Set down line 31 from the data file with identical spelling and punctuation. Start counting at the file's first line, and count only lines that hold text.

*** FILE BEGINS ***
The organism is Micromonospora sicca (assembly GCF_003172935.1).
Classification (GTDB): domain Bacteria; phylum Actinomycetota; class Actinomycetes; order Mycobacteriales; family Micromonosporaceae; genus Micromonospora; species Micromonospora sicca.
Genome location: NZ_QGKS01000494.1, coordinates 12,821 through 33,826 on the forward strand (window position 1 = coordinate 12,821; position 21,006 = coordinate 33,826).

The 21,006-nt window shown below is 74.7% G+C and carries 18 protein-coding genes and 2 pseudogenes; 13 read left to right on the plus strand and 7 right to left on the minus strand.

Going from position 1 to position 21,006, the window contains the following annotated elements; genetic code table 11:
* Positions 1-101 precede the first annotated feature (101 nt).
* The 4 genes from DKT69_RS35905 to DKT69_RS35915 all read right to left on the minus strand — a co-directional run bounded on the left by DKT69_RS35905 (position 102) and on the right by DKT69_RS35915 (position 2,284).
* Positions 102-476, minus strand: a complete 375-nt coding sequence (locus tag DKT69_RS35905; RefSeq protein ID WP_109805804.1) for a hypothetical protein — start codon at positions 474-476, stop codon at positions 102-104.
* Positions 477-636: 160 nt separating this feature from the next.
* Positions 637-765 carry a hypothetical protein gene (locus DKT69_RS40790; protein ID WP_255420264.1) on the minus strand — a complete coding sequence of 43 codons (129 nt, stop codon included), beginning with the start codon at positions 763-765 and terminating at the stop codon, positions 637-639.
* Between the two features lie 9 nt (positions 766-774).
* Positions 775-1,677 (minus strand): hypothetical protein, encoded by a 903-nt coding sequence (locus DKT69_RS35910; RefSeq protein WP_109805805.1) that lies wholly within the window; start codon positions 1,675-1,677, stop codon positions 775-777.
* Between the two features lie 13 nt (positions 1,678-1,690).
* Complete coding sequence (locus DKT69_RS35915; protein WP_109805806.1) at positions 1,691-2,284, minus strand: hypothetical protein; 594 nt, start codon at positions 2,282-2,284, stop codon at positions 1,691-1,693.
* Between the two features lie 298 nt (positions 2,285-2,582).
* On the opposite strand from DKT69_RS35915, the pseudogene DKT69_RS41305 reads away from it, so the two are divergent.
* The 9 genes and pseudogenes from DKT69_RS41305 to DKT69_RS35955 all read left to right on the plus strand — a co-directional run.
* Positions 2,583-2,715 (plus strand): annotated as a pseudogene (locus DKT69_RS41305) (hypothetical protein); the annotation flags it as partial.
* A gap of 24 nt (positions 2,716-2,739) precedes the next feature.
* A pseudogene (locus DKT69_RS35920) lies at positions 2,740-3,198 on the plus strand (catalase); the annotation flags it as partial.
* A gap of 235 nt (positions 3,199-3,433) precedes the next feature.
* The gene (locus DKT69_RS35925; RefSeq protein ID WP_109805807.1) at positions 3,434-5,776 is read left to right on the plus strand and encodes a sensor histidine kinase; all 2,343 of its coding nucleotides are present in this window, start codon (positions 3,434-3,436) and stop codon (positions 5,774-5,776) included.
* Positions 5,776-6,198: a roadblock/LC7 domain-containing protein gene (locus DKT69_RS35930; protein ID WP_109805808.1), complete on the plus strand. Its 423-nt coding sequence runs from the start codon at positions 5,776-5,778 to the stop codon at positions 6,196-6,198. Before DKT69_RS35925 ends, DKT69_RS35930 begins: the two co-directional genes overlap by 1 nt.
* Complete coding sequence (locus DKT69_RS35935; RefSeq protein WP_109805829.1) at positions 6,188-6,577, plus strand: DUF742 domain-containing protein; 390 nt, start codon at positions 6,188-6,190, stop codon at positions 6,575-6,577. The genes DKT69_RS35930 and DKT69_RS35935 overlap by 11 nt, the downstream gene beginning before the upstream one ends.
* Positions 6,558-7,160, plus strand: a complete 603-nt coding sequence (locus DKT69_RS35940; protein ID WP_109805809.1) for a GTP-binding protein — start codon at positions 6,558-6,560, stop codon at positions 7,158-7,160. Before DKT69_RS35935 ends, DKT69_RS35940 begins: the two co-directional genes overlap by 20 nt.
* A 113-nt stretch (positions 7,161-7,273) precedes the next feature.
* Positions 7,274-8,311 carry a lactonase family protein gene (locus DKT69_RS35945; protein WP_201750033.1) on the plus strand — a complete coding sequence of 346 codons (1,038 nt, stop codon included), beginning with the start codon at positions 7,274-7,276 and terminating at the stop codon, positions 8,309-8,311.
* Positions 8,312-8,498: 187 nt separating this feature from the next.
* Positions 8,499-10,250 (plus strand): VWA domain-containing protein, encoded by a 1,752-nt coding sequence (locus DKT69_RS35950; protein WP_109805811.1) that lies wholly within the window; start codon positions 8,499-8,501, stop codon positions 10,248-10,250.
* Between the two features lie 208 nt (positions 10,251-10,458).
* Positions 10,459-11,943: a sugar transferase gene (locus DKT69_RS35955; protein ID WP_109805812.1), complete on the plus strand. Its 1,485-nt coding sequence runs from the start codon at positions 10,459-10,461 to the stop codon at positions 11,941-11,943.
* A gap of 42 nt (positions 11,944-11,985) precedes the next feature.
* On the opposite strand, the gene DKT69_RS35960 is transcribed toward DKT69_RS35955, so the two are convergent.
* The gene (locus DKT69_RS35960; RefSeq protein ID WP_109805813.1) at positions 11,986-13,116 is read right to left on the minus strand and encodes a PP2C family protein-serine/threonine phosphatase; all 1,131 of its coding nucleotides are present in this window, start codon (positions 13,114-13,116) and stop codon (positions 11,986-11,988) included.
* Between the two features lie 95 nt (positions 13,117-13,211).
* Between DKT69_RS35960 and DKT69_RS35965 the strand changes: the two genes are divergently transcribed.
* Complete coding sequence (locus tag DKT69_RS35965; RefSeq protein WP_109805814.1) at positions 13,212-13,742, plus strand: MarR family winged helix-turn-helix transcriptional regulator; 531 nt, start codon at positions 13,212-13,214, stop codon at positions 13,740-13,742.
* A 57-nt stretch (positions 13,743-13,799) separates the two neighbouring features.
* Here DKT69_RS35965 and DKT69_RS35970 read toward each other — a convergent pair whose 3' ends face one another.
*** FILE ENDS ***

* Positions 10,459-11,943: a sugar transferase gene (locus DKT69_RS35955; protein ID WP_109805812.1), complete on the plus strand. Its 1,485-nt coding sequence runs from the start codon at positions 10,459-10,461 to the stop codon at positions 11,941-11,943.